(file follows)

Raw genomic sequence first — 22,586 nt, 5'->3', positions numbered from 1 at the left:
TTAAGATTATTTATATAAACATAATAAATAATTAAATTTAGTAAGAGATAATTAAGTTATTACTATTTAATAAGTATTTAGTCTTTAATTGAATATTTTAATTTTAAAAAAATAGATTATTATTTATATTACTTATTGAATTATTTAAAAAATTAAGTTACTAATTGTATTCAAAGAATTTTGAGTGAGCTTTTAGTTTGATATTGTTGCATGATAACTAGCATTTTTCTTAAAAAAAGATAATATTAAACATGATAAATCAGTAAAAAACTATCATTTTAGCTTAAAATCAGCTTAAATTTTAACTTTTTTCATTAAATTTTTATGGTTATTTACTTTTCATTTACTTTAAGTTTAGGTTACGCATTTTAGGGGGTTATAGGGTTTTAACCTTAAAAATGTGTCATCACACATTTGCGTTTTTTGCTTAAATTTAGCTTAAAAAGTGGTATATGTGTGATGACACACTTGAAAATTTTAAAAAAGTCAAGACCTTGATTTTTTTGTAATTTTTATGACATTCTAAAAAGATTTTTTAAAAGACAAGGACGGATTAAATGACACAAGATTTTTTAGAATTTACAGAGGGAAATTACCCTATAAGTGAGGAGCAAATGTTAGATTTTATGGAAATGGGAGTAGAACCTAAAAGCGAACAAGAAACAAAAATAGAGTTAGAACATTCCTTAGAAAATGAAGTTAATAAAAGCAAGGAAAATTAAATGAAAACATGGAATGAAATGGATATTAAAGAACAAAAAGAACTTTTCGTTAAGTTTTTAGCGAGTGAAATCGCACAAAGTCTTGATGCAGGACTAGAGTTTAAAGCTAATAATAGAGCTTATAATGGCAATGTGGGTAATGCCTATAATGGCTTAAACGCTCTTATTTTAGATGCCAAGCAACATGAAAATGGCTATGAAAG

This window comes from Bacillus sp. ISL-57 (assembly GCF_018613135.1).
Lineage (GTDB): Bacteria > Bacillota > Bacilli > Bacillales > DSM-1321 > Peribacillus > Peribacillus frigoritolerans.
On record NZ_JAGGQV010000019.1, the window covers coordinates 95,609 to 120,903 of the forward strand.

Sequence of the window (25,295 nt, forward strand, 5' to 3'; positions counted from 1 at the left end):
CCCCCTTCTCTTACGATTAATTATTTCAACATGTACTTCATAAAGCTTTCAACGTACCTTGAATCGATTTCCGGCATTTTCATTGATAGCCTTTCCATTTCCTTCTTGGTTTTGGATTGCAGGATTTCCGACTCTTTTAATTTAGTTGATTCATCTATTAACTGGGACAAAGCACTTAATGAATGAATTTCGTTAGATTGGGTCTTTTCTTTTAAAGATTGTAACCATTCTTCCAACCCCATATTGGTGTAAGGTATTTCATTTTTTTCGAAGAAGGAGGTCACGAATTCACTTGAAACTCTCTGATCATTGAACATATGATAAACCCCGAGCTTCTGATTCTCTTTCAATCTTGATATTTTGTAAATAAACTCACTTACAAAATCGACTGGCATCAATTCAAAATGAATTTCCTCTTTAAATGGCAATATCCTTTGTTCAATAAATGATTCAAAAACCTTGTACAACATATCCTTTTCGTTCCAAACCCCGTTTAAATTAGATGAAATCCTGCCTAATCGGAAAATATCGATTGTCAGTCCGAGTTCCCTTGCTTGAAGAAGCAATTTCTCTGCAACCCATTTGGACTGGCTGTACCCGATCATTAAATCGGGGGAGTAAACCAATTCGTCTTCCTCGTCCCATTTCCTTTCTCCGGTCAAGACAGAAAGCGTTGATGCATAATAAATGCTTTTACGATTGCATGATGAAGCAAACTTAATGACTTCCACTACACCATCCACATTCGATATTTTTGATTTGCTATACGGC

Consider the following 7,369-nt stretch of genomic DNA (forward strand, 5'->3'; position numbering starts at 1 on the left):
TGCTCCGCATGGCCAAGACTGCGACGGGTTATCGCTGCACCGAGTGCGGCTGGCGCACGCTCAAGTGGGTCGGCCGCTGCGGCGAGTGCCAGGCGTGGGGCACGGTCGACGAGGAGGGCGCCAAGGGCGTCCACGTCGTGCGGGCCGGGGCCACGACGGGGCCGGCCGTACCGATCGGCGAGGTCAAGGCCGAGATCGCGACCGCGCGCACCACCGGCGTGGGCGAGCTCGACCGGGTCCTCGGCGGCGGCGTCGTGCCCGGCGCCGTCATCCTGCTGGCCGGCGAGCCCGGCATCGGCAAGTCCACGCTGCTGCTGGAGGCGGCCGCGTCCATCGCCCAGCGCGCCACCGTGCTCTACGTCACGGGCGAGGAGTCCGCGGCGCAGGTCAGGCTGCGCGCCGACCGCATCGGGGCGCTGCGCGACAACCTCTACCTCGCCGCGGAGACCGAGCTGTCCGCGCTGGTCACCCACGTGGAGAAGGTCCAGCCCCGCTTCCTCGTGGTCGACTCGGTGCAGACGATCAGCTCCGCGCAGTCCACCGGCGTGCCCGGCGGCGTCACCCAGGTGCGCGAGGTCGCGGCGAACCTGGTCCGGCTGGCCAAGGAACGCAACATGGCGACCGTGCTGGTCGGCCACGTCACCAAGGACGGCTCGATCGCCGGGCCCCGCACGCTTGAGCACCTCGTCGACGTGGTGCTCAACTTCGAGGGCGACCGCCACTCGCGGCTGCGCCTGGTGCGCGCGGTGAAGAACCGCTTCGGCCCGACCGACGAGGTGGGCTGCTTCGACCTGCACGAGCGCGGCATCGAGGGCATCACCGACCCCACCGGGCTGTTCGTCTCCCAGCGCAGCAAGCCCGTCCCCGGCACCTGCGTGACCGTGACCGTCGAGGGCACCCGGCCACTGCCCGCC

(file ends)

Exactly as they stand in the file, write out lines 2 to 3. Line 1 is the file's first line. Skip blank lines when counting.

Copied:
TTAAGATTATTTATATAAACATAATAAATAATTAAATTTAGTAAGAGATAATTAAGTTATTACTATTTAATAAGTATTTAGTCTTTAATTGAATATTTTAATTTTAAAAAAATAGATTATTATTTATATTACTTATTGAATTATTTAAAAAATTAAGTTACTAATTGTATTCAAAGAATTTTGAGTGAGCTTTTAGTTTGATATTGTTGCATGATAACTAGCATTTTTCTTAAAAAAAGATAATATTAAACATGATAAATCAGTAAAAAACTATCATTTTAGCTTAAAATCAGCTTAAATTTTAACTTTTTTCATTAAATTTTTATGGTTATTTACTTTTCATTTACTTTAAGTTTAGGTTACGCATTTTAGGGGGTTATAGGGTTTTAACCTTAAAAATGTGTCATCACACATTTGCGTTTTTTGCTTAAATTTAGCTTAAAAAGTGGTATATGTGTGATGACACACTTGAAAATTTTAAAAAAGTCAAGACCTTGATTTTTTTGTAATTTTTATGACATTCTAAAAAGATTTTTTAAAAGACAAGGACGGATTAAATGACACAAGATTTTTTAGAATTTACAGAGGGAAATTACCCTATAAGTGAGGAGCAAATGTTAGATTTTATGGAAATGGGAGTAGAACCTAAAAGCGAACAAGAAACAAAAATAGAGTTAGAACATTCCTTAGAAAATGAAGTTAATAAAAGCAAGGAAAATTAAATGAAAACATGGAATGAAATGGATATTAAAGAACAAAAAGAACTTTTCGTTAAGTTTTTAGCGAGTGAAATCGCACAAAGTCTTGATGCAGGACTAGAGTTTAAAGCTAATAATAGAGCTTATAATGGCAATGTGGGTAATGCCTATAATGGCTTAAACGCTCTTATTTTAGATGCCAAGCAACATGAAAATGGCTATGAAAG

This window comes from Bacillus sp. ISL-57 (assembly GCF_018613135.1).